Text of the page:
As social, educational and environmental agencies and other not-for-profits struggle with reduced funding, it's a good time to take on questions about the business community's responsibility to provide support, especially in a downturn.
For starters, what has philanthropy got to do with capitalism?
We can trace this dialogue back to some of the architects of modern capitalism, such as Adam Smith, who not only wrote The Wealth of Nations, but also a lesser-known but no less important piece, The Theory of Moral Sentiments, where he lays out the desire and need for us to help our fellow man.
The work of Smith, as well as the practices of generations of capitalist philanthropists, from Andrew Carnegie to Bill Gates, suggests that we should be sensitive to the difference between mere "capitalists" and "complete" or "good capitalists."
Today, we face the call to reject the notion that a company's only objective is to retain a myopic focus on shareholder wealth. Bill Gates and others have called for a new model of "creative capitalism" that blends profit and philanthropy through both corporate and individual involvement in addressing social and environmental issues.
The proponents of a more complete model of capitalism will note that being good is, in turn, a boon for the bottom line: Companies with strong support in their communities are more likely to garner business and support, as well as increased employee engagement, especially in tough times.
Why should we give? There is a long list of reasons. They range from higher-level, "greater-good" rationale, such as giving back and making a better society, to the simple and more mundane - because you received value from an organization or institution or because you simply want to see something done.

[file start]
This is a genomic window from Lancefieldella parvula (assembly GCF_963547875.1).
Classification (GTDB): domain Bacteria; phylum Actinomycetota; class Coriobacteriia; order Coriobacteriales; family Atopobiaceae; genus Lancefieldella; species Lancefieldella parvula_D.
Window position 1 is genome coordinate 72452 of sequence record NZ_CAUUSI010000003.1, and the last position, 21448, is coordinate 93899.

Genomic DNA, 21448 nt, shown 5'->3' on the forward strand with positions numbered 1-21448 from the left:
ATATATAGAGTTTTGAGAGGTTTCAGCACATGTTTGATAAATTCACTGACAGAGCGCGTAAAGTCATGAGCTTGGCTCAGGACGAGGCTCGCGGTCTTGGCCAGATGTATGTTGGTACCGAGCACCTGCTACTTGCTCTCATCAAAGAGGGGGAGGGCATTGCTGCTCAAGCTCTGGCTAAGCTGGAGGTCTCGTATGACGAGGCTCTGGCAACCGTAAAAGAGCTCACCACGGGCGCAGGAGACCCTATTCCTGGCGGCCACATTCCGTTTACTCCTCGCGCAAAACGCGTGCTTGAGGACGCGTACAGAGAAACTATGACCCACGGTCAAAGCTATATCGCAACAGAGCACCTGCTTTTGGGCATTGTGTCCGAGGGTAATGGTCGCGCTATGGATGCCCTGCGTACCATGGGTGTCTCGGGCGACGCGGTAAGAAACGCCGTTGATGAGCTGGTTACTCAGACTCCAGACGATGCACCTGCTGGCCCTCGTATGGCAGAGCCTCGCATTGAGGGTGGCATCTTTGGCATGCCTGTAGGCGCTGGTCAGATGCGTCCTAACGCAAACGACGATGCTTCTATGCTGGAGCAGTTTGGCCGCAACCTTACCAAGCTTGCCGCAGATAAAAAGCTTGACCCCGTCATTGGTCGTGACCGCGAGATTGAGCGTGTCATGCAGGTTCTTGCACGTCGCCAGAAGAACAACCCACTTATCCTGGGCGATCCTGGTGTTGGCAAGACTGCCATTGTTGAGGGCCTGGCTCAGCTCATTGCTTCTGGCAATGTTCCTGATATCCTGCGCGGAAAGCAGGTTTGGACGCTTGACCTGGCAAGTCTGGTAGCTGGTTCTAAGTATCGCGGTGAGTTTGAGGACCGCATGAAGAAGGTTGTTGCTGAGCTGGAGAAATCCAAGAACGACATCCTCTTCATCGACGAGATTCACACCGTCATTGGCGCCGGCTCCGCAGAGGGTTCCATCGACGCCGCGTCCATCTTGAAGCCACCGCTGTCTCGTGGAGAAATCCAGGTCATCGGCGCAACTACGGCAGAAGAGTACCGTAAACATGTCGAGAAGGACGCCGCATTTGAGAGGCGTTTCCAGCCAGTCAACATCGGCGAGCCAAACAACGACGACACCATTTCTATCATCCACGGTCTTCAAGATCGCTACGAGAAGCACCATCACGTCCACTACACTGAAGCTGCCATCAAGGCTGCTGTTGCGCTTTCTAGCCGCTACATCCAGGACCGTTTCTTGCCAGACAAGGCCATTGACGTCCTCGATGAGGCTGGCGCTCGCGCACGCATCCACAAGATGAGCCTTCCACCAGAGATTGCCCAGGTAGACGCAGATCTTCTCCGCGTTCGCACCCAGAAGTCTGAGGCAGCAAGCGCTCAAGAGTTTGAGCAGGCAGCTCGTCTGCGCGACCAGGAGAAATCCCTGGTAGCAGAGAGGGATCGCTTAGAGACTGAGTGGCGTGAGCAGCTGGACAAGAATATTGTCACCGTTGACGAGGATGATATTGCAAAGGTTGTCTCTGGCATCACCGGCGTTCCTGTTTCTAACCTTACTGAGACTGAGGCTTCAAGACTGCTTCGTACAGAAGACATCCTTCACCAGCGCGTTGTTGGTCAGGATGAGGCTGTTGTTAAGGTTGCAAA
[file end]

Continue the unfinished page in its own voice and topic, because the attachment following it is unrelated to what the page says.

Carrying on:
So why is it important to give now?
First, the need has never been greater. If business can help communities and institutions in these times, it only reinforces the positive aspects of capitalism. Second, Canadians still have room to increase the number of donations and the value of their gifts to charities. What better time to improve our performance than in the time of greatest need? Finally, giving now is better than giving later; we get to witness the results of our investment sooner.
As Voltaire noted, waiting to our end may not quite meet the spirit of giving: "The man who leaves money to charity in his will is only giving away what no longer belongs to him."
To donors, we offer seven considerations when formulating your strategy for giving so that you, your business and the charities who receive the money all maximize value in these times.
First, articulate your philanthropic purpose and focus your giving on charities that will meet those objectives. Explore whether giving to capital projects, endowment, programs or operations is the best way to meet both your and the not-for-profit group's objectives. Regardless of where you give, the key is that your gift increases the organization's ability to execute its mission.
Next, having articulated your purpose, look for not-for-profits that have a compatible mission and clearly articulated vision. Organizations that operate with a clear, shared purpose and direction are more likely to achieve it.